19th century plantation is a window into Florida's past
By ASSOCIATED PRESS
Published September 24, 2006
PALM COAST - As rain pelts down around them, two archaeologists sit in the dirt under a pavilion, working to preserve what early Spanish settlers used as an outdoor kitchen about 200 years ago.
Just a few feet away, coquina rubble juts out of the ground where a well once provided water for one of the largest plantations in northeast Florida. Nearby, a whitish slab is visible with several different compartments, what may have served as tiny rooms.
All the structures are remnants of what historians believe is left of the early 19th century home of Joseph Hernandez, the first Hispanic congressman in the United States and the man who historians say was the first mayor of St. Augustine.
Burned down during the Second Seminole War, Hernandez's Mala Compra plantation site went relatively unknown for 150 years.
But after five years of gleaning state grants and doing excavations, Flagler County officials are finally readying the former plantation - nestled at Bing's Landing off State Road A1A - to become an outdoor museum and testament to Florida history.
"This will be pretty unique to have such an interactive archaeological site located in a county recreational park," said Tim Telfer, Flagler County's environmental planner. "When the whole thing is done, you'll go in, hear a little about Florida history and Joseph Hernandez, and when you're reading about his fireplace, a light will shine on the fireplace to enhance the experience."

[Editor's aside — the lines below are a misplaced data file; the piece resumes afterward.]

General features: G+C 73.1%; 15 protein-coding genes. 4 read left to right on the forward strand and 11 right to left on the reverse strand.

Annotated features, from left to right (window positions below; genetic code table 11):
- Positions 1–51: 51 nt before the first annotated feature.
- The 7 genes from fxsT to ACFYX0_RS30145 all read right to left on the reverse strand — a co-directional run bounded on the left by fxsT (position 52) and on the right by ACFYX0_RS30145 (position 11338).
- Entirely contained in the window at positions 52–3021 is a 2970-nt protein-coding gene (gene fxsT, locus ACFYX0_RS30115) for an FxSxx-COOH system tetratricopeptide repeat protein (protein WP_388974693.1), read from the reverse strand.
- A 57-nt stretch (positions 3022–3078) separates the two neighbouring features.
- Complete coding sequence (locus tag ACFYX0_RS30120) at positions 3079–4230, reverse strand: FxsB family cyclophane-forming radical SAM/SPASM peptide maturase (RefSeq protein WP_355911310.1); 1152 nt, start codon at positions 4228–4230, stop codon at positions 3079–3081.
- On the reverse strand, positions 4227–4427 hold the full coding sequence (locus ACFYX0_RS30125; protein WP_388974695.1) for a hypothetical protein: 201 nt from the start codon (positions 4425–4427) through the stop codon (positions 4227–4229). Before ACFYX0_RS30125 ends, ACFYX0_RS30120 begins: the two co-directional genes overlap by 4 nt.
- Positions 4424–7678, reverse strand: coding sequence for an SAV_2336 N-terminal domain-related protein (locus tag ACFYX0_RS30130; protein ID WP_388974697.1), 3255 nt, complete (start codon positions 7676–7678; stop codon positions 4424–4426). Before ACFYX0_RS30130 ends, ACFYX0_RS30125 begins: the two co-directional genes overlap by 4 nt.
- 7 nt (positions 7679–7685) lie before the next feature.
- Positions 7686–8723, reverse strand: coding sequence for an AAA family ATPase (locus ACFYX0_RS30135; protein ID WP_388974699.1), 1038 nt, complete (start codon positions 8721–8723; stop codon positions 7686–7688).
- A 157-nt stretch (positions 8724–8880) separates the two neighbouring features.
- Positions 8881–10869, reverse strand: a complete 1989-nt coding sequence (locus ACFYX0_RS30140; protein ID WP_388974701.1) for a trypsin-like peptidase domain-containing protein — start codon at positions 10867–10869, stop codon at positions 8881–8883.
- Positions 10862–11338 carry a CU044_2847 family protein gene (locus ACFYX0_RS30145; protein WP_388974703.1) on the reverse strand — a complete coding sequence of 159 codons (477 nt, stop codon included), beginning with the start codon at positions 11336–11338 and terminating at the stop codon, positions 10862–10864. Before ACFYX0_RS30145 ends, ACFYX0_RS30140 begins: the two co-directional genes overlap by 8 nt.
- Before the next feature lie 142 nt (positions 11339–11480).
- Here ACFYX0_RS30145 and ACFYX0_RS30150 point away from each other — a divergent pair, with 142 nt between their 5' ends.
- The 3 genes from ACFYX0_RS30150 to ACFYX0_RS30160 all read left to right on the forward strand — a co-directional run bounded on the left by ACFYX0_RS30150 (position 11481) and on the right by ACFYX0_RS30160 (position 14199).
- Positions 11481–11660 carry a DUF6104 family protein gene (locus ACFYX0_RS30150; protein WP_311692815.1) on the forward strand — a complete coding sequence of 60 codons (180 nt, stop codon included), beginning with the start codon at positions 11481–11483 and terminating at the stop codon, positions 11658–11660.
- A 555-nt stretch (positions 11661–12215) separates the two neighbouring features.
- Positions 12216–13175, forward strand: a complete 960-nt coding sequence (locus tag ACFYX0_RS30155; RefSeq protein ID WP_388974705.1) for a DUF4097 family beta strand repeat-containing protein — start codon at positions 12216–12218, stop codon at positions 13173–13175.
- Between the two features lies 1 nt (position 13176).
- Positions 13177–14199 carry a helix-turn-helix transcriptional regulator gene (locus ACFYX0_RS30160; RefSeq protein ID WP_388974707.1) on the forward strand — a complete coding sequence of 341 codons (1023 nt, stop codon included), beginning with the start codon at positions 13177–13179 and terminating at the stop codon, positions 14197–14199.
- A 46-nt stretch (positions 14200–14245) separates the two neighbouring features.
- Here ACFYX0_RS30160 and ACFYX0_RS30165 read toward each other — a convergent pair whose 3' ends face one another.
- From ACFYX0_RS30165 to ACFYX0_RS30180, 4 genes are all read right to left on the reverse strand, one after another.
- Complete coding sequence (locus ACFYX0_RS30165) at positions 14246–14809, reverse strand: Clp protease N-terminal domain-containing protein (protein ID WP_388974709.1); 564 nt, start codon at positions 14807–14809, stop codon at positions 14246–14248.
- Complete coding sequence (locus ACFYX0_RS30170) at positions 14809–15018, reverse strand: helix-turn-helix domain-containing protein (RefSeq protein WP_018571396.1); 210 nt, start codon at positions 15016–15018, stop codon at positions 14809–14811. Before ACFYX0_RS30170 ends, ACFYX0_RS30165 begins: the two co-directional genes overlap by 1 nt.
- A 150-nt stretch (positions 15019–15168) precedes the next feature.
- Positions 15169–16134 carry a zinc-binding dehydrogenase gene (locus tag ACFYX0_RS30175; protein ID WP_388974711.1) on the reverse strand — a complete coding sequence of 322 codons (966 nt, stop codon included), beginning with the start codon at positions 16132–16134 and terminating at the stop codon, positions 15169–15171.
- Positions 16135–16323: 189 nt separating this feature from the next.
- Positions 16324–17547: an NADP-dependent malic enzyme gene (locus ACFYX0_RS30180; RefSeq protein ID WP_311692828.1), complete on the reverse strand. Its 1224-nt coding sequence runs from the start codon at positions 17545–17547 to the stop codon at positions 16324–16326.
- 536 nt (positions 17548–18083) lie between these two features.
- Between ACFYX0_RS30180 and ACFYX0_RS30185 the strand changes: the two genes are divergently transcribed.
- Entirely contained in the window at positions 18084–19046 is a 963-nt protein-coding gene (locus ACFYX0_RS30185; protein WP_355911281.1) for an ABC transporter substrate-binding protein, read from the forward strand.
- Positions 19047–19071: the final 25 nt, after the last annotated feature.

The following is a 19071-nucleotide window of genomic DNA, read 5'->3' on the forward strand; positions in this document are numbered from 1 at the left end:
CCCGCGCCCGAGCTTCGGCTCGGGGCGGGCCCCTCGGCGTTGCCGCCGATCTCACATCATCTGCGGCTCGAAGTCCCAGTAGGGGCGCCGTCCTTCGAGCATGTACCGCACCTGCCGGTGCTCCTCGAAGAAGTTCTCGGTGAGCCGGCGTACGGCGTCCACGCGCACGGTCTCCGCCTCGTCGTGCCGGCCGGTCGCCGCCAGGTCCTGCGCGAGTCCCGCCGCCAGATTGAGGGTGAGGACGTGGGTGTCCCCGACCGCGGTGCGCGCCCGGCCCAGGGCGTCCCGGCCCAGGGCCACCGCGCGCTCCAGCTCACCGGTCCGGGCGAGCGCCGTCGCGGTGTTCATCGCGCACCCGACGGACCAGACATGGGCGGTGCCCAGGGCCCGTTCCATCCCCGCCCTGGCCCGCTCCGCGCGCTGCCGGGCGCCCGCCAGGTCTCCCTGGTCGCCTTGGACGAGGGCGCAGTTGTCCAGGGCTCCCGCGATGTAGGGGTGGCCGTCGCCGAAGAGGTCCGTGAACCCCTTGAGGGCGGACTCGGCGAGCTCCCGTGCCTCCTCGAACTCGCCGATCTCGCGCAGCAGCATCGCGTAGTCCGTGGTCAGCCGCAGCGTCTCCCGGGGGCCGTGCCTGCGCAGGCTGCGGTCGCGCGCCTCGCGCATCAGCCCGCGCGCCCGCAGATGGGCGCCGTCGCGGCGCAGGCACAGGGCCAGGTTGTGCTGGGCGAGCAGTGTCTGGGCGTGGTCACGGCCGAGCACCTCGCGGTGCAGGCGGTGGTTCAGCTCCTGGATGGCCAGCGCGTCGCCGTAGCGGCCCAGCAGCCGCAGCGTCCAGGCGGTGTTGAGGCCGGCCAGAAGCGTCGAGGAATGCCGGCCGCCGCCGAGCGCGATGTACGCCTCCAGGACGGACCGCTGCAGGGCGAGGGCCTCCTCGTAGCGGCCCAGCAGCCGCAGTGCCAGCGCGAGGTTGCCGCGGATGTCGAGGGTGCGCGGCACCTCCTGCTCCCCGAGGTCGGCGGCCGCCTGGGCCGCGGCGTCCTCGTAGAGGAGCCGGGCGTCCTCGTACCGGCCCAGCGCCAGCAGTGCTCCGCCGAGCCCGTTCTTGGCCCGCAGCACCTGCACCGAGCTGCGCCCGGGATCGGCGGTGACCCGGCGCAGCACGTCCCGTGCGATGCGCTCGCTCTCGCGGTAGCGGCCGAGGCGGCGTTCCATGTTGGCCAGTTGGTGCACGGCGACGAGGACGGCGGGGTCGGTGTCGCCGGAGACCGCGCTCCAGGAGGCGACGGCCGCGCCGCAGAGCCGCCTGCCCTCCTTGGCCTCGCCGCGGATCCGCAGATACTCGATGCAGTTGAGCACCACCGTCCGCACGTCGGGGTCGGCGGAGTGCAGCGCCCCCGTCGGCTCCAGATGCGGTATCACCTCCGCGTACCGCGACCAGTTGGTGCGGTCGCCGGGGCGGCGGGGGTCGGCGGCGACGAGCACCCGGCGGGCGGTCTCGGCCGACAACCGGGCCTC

Archaeologists began working at the site in 1999 after former county attorney Al Hadeed wondered about a concrete wall on land the county commission had just purchased for the park. He dug out a bit of the well, then found a historical map of the plantation revealing the "Mala Compra well."
Since then, archaeologists have collected more than 14,000 artifacts from the site. It is now on the National Register of Historic Places, said Hadeed, who is president of the Flagler County Historical Society.
Marsha Chance, senior archaeologist at Jacksonville's Environmental Services Inc., was hired to coordinate the project using part of the state's $362,500 in grants and the county's $250,000 donation.
She split up the preservation of the site into phases, based upon when funding was available from the Florida Division of Historical Resources. First, archaeologists did excavations and mapped the site for structures. Then conservationists came in to evaluate the best way to preserve what was left of Hernandez's plantation.
County officials followed the advice of conservationists and built a pavilion over the site to emulate the oak tree canopy that covered the structures for so long. Having the protection of a roof will cut down on moisture and water that can eat at the dated buildings, said Shelley Sass, a conservationist, professor and coquina expert.
Sass, husband Michael Geisert, and archaeologists Toni Wallace and Lisa Hopwood were finishing some of the preservation recently under that pavilion, using sand and mortar to fill in gaps in the stone. Their work is the last step before exhibit designers will draft and construct walkways around the structures. They also will put in place informational kiosks and artifact displays to guide visitors through the covered site.
By next summer, county officials predict the space will be open for the public. They hope it will attract Florida archaeologists and classes studying the Sunshine State's history, said Chance.